The Way We Were

Linda Ligon looks back at the early years of Handwoven.

Linda Ligon Jan 5, 2016 - 3 min read

The Way We Were Primary Image


One of the original Interweave newsletters.

Because 2014 is Handwoven's 35th birthday year—that would be 245 in dog years, and at least that many in magazine lifetime years—I’ve been spending more time than usual looking back. I’m not going to regale you with my all-time favorite projects or stories or photos, though. We did that in the May issue. What I’m remembering are the cringe moments.

In the early days, we sent out only one or maybe two renewal notices. These were post cards (a far cry from the abundant and frequent paper output that has become standard in the magazine business today). My first effort was a clip art depiction of a sheep, turned upside down with feet in the air, and the headline, “Don’t Expire On Us”. Clever, huh? Until someone wrote us asking that we please take her mother’s name off our list because she had died. Cringe.

Occasionally, in those early days, we sent out little newsletters in between issues. A far cry from the email newsletters from Weaving Today. I remember one so vividly—I can still see the cheery yellow paper it was printed on. Somewhere embedded in the text was the word “public”. Except I had left out a critical letter while typing it. (On my IBM Selectric typewriter.) Can you guess which letter was missing? What does “Linda” start with? Cringe.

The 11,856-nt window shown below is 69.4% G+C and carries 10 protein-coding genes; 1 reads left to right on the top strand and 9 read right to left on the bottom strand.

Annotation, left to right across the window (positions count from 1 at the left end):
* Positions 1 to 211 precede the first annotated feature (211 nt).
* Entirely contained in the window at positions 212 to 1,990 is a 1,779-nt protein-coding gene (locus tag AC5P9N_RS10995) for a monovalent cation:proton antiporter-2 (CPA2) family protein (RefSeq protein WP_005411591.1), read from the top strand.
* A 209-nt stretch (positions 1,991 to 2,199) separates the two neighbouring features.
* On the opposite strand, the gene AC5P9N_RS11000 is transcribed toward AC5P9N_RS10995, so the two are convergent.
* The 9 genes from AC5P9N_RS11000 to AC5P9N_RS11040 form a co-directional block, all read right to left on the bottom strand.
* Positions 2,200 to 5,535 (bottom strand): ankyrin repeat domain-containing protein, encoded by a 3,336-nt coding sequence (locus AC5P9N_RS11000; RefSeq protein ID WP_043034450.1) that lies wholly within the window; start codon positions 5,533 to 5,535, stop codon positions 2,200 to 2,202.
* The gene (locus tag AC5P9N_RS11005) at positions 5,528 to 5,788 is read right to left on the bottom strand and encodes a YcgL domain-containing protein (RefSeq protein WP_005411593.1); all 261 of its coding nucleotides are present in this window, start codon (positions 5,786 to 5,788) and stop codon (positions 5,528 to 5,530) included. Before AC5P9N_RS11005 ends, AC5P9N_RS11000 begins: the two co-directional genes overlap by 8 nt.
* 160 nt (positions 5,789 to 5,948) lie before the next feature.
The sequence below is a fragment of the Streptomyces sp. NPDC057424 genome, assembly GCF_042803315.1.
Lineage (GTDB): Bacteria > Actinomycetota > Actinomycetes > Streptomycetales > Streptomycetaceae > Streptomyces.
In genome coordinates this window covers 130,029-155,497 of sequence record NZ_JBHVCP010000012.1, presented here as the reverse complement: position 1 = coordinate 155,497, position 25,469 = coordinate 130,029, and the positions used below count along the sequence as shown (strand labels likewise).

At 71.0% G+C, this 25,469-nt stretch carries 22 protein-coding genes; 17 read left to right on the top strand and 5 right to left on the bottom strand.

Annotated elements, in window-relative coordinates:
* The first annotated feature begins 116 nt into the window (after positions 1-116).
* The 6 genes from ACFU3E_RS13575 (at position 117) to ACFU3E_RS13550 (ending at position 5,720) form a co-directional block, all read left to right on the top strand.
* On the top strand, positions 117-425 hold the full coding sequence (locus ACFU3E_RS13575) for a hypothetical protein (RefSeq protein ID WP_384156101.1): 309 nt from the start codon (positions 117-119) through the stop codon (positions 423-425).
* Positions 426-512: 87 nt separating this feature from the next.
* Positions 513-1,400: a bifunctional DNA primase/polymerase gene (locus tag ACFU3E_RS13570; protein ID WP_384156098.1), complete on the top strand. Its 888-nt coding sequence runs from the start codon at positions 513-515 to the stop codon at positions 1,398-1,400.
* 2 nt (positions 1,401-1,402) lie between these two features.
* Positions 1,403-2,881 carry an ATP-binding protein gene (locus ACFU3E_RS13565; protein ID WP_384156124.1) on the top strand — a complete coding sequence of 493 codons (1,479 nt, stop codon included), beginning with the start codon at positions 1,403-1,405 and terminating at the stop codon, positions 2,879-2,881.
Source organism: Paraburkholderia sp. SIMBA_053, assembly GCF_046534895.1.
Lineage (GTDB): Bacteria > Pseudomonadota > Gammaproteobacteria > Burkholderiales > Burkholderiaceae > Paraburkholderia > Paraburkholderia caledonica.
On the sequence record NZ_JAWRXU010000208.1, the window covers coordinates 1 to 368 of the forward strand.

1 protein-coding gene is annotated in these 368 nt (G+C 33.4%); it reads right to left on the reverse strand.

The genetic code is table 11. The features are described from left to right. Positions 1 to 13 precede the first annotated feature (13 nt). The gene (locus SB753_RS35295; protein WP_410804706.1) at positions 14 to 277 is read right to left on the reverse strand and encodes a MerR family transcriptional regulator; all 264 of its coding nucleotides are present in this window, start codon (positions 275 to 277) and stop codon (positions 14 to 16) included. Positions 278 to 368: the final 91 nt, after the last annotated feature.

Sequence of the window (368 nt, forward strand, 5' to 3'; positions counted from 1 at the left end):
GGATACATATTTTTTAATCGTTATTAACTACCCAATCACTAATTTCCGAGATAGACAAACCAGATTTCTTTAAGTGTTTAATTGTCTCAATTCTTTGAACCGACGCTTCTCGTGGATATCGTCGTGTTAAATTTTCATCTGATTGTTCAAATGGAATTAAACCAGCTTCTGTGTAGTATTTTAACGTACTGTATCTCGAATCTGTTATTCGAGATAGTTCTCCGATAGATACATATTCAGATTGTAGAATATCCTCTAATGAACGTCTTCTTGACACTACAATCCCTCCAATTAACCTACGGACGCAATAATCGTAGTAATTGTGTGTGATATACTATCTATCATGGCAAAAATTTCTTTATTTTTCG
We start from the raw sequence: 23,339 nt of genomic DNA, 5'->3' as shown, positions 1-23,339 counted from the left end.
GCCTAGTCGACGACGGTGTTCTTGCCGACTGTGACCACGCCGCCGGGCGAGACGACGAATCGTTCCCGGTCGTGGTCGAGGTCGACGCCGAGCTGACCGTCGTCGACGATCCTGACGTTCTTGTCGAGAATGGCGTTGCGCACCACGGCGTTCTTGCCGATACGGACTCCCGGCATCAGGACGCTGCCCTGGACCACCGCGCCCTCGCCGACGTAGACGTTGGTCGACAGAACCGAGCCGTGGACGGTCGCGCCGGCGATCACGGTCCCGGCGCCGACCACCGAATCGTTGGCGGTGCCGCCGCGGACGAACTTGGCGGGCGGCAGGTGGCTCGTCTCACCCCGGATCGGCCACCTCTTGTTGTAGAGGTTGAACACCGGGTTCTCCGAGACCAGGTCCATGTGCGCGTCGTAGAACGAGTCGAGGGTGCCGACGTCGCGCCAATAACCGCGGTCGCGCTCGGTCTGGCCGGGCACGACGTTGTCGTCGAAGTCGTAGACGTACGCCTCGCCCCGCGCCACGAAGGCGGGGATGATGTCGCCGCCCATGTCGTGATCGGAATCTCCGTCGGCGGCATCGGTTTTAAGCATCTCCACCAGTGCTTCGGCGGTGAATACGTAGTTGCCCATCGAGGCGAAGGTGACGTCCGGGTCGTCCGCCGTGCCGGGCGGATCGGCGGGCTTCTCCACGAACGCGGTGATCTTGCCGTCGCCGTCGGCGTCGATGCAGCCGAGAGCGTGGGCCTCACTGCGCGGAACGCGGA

There were more, many more. The project instructions that showed how one was to cut a circular neckline from one’s precious handwoven fabric 16 inches in circumference— but the diagram showed 16 inches in diameter. Do the math. That’s a 50-inch neck hole! Cringe.

Well, enough about that. The magazine business is fraught with pitfalls. But also filled with joy. All the beautiful stuff we get to work with, all the splendid people who contribute, all the kind and enthusiastic readers we get to touch. I guess we’ll do some more. Stay with us.